Before you read on, don't forget to check out Hope at Home 2014, September 26-27. Registration is open!
Blessing. It is the simplest of things to do, as are so many of the things I forget to be intentional about in the daily swirl of parenting!
I love to tell my daughter, "You are just amazing! I love who you are and I love it that I get to be your mommy."
It is a joy to say to my son, "What a strong young man you are! It is just plain fun to be with you."
Who of us does not desire that kind of approval?! I still see, after these many years later since our children first came home, that the need for blessing in our adopted children is even more key to their wholeness and identity than with our biological children.
Father God spoke powerful words of blessing over His Son:
And behold, a voice from heaven said, This is My Son, My Beloved, in Whom I delight! (Matthew 3:17 AMP)There is a lot in this short scripture for us!
- The voice that spoke the blessing was the Father. There is something powerful about a daddy's blessing. We mamas can and should bless too, for we have a voice of significant influence, but you fathers have a unique and powerful role in blessing your children.
- "My Son"--find ways to speak belonging, relationship, and connection. Father didn't say, "this is the son." He said "this is My son." I just love that!
- "My Son"--never grow tired of speaking sonship to, with, about, and over your adopted child. A son or daughter is not an orphan. I see my children's perceived need of this truth to come and go over the 14 and 12 years they have been home, but I am absolutely convinced that they always are hungering for this declaration. Even now as young adults, maybe even more so actually because they are going through the sometimes complicated process of making sense of their identities, they sometimes struggle with what it means that they are no longer orphans.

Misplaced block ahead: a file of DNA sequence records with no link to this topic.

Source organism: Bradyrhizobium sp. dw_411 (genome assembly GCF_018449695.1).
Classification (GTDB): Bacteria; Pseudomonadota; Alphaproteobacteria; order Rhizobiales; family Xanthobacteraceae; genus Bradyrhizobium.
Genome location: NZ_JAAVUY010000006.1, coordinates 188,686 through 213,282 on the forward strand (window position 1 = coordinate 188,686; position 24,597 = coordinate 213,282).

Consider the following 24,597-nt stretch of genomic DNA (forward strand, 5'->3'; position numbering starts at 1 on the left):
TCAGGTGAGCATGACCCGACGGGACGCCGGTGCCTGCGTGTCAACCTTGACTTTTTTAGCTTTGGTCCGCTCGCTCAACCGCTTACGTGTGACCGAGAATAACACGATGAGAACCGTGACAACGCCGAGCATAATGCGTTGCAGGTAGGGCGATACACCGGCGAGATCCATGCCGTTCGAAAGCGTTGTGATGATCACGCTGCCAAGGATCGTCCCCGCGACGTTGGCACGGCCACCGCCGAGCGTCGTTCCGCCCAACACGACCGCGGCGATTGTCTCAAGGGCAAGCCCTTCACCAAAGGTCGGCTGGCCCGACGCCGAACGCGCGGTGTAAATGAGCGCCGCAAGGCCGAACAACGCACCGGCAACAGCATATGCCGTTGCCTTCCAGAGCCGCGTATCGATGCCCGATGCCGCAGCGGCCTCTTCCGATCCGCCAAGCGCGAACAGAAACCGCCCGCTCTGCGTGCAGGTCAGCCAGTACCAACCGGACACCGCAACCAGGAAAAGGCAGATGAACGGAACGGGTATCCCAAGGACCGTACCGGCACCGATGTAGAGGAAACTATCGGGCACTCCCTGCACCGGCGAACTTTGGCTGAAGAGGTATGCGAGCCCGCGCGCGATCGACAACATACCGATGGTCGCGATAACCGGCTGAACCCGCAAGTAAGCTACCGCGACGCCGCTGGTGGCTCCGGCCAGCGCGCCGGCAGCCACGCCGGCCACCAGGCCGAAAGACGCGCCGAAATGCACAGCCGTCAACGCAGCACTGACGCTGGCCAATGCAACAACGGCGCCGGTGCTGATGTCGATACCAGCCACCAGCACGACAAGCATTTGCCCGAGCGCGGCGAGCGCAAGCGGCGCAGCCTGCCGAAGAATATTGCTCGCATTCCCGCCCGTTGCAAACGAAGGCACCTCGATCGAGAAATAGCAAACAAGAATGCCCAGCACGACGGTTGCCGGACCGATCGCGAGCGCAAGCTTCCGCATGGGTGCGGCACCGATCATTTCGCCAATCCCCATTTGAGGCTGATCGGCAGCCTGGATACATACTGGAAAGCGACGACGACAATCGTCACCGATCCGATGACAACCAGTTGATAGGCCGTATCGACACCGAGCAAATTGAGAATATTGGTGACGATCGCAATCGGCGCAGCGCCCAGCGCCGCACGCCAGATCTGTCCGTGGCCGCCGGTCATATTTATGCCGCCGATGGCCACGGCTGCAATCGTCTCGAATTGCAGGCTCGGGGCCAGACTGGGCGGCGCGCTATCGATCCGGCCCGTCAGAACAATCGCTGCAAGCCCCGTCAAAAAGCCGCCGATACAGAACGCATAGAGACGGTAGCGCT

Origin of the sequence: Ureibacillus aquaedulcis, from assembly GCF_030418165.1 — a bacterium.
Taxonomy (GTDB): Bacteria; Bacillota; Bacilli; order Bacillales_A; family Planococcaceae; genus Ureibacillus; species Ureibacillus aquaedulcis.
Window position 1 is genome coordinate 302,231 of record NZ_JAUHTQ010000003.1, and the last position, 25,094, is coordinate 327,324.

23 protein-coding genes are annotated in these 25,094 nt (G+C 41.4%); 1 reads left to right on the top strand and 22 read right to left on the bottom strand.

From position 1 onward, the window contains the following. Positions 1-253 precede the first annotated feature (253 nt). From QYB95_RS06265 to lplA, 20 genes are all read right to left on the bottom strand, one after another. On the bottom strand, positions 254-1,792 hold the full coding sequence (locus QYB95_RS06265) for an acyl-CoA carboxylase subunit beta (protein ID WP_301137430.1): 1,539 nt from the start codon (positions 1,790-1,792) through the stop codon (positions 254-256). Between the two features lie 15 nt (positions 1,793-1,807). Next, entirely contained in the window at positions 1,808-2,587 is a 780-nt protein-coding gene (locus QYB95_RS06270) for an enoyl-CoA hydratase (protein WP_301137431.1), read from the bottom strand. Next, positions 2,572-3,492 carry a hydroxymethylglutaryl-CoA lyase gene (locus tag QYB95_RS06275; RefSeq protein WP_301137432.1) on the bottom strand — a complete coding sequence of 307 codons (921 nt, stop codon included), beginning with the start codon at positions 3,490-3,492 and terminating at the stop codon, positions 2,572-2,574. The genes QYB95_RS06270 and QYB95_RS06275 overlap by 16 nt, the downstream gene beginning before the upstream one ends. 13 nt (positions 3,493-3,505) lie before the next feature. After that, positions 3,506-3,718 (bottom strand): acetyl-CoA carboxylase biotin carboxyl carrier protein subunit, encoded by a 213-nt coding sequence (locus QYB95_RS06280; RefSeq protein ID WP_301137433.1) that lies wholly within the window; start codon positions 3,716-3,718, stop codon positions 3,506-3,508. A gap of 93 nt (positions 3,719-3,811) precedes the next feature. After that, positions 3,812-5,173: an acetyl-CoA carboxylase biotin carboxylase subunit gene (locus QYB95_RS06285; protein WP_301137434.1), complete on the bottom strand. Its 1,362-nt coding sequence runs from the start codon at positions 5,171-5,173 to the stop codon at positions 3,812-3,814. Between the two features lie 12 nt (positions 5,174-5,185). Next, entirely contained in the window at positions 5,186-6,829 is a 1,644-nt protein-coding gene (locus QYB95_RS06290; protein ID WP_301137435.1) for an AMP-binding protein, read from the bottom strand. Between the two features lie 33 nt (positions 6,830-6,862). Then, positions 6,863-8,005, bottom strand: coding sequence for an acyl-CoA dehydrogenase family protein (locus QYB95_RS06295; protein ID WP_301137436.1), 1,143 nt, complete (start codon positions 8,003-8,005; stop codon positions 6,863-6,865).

- God spoke this defining blessing out loud where others could hear. I love speaking words of affirmation and blessing to my children in the hearing of their siblings, peers, and other adults. Sure, they may act embarrassed at some stages, but I can see they really love it underneath! For all of us, it just plain feels good when someone speaks of their pleasure in us. We are empowering our children when we bless them in front of others.
- "My Beloved"--we find ways to highlight that this is not just our son or daughter. Not only a child who was adopted, and so now has a familial connection to us. No! This is a much loved child. Oh how our children need to hear this. This reality may not be true for your children, but for ours, the fact is that they know from experience that not all sons and daughters are much loved.
- "My Beloved"--again, notice that Father God highlights the personal connection with His son. Jesus is not merely a beloved son, he is my beloved son.
- "In Whom I Delight"--I love how God doesn't stop at familial relationship as He blesses Jesus. It's like He is saying, "There is even more than that! I like him--a lot. I enjoy him. He pleases me." Find ways to show your approval. Even, and especially, in those times when it is hardest to find something of which to approve!
And you know, God spoke these power words over His son before Jesus had done any miracles, or fulfilled His destiny, or made the choice to yield to the Father's will of death on the cross. We also can and should bless our children, not based on their performance, but on their identity--even and especially when their actions don't reflect the truth of who they are as a true son or daughter.
So my fellow parents, let's be intentional in speaking these kind of powerful words of approval and blessing and life into, about, over and with our children. I am seeing the fruit of it in our 4 adopted children who are now 19, 19, 21 and 23-- there is very little more satisfying than that for this mama!